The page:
The Red Queen Hypothesis

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“Well, in our country,” said Alice, still panting a little, “you’d generally get to somewhere else—if you run very fast for a long time, as we’ve been doing.”

“A slow sort of country!” said the Queen. “Now, here, you see, it takes all the running you can do, to keep in the same place. If you want to get somewhere else, you must run at least twice as fast as that!”

Through the Looking Glass by Lewis Carroll

As the winter semester begins I find myself busier than ever. Though just a week has passed, I feel like a chicken with my head cut off. Or the Red Queen. You see the Red Queen must run with all her might just to stay in the same place, and twice all her might to go anywhere! No one said graduate school would be easy and I never was under the illusion that it would be — but at the moment I really just want to stop running!

Lucky for me then, the Red Queen is an epidemiological/evolutionary hypothesis and not just a quaint children’s (?) book character — thus I can kill two birds with one stone with this post. Graduate school is stressful AND a pivotal scientific concept. (Yippee!)

The Red Queen Hypothesis — humans are in an evolutionary arms race with pathogens. As our immune systems evolve new defense mechanisms against pathogens, pathogens evolve new ways to resist those defenses.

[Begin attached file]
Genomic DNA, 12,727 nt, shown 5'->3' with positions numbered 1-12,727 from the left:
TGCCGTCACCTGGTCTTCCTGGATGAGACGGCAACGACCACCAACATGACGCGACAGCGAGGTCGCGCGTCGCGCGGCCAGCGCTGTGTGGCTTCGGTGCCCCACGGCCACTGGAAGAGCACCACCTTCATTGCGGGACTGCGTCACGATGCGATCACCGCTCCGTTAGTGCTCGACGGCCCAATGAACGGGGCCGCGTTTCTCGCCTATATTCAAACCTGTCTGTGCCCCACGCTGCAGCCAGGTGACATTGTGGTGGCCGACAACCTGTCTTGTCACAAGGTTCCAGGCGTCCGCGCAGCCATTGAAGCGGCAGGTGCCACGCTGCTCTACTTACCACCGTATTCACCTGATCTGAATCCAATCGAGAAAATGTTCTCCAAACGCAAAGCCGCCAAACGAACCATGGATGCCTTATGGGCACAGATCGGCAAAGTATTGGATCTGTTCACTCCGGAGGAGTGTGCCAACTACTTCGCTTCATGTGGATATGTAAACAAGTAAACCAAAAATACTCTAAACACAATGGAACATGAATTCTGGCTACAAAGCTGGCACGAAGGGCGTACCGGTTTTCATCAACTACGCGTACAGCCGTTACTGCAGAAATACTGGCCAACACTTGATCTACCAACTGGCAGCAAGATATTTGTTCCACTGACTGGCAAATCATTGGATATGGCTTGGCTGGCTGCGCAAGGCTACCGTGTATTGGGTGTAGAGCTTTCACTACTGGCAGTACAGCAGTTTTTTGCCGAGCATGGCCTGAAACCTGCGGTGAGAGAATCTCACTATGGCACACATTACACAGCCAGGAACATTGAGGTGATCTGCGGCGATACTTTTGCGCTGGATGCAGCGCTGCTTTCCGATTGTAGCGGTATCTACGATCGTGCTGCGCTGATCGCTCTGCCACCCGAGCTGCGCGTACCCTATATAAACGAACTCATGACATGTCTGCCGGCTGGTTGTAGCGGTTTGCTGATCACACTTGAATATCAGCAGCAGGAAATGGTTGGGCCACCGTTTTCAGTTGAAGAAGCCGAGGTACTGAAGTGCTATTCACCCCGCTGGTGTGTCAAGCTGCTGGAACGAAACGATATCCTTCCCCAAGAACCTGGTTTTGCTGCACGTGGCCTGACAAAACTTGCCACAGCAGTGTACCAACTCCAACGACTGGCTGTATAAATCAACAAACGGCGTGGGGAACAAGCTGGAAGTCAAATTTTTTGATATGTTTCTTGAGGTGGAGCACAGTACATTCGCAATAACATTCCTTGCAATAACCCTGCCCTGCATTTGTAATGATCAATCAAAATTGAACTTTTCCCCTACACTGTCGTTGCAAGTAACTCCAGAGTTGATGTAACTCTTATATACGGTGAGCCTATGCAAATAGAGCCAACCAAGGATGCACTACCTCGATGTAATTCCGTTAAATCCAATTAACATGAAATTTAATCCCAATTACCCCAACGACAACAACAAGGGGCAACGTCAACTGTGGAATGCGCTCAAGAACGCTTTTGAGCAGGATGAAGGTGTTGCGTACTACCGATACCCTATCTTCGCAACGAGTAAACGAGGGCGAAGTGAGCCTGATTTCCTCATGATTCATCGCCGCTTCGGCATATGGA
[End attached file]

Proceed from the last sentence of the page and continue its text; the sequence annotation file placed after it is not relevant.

Humans have an advantage in that we have learned how to harness antibiotics for our own use. In 1928, a very messy, and extremely lucky, scientist named Alexander Fleming discovered penicillin. Since then various scientists have harnessed other antibiotics from nature and developed them for medical use.

BUT… this would not be much of an arms race if the bacteria did not strike back. As it turns out, our use of antibiotics has forced the evolution of resistance in bacteria. Bacteria have much shorter generation times than humans, allowing them to develop this resistance very quickly. Now we are facing the end of the antibiotic era (check out this article: PBS Antibiotic Resistance). This is a HUGE problem for public health.

In public health, the focus has been slowly shifting away from infectious diseases towards chronic diseases as populations age and incidence of infection has decreased. As we now stare the end of antibiotics in the eye — where do we go now? A global pandemic is becoming more and more possible each day that passes — with each antibiotic distributed.

Humans are the Red Queen now more than ever — especially graduate students!

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